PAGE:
Using the "Test OAuth" feature (application settings) I can generate a fully set up curl command for a specified API request:

curl --get 'https://api.twitter.com/1.1/followers/ids.json' 
  --data 'count=10&cursor=-1&screen_name=microsoft' 
  --header 'Authorization: OAuth 
      oauth_consumer_key="123consumer", 
      oauth_nonce="123nonce", 
      oauth_signature="123signature%3D", 
      oauth_signature_method="HMAC-SHA1", 
      oauth_timestamp="1402309080", 
      oauth_token="123-token", 
      oauth_version="1.0"' 
  --verbose 

This is exactly what I would like to do but with varying API requests. But just exchanging "microsoft" in above command with "google" will cause an error:

{"errors":[{"message":"Could not authenticate you","code":32}]}

Why is that not possible and how can I make it work?


As far as I understand OAuth all I need for authorizing a request is the oauth-key/values listed in step G of the following chart:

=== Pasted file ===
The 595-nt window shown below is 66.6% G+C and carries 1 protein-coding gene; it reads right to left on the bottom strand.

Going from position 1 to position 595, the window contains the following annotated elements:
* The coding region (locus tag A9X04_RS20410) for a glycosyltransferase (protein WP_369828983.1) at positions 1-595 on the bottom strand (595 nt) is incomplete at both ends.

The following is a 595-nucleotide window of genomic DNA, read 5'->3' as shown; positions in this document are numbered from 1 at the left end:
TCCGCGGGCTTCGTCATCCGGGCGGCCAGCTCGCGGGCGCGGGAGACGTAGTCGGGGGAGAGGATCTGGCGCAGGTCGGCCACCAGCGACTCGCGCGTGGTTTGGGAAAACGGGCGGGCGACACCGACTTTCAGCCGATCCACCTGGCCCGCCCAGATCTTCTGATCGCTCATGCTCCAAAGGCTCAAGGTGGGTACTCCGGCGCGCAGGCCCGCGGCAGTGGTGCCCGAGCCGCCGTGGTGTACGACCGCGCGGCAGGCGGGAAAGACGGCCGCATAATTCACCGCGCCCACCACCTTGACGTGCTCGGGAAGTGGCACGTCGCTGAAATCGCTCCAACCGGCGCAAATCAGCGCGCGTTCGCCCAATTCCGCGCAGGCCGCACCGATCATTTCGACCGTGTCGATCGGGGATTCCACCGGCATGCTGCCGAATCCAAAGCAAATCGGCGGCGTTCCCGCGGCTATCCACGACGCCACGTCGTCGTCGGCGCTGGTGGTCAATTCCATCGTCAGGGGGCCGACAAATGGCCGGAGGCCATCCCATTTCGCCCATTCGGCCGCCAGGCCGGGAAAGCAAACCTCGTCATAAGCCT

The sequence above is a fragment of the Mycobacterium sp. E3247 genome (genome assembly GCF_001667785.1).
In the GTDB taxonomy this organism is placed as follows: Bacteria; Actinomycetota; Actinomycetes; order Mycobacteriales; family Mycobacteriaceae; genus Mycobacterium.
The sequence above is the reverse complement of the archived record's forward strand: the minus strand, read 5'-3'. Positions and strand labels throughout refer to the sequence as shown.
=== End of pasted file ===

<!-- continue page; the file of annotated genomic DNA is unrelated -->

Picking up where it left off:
chart


This is the "official" answer: Authorizing a request

up vote 5 down vote accepted

When you change the parameters, the OAuth signature base string does change, so the oauth_signature header does also change. That's why you can't reuse the signature when you change the parameters.

If you want to see the curl request for any specific request to Twitter API, have a look at the STTwitter library for OS X. The demo project includes a GUI client that will show you the OAuth request in curl format.

Now if your goal is just issuing requests to Twitter from command line, check out twurl which is a command-line client for Twitter API.

  • 1
    but I could also just calculate a new signature, right? I guess SHA 1-HMAC is just a hashing algo. – Raffael Jun 9 '14 at 13:29
  • 1
    You can create the signature by yourself is you wish, the process is documented in Twitter's API documentation dev.twitter.com/docs/auth/creating-signature – nst Jun 9 '14 at 13:32
  • thanks, I always try to go without external dependencies off possible. and if can do it in curl directly, I can do it in almost any language – Raffael Jun 9 '14 at 13:36

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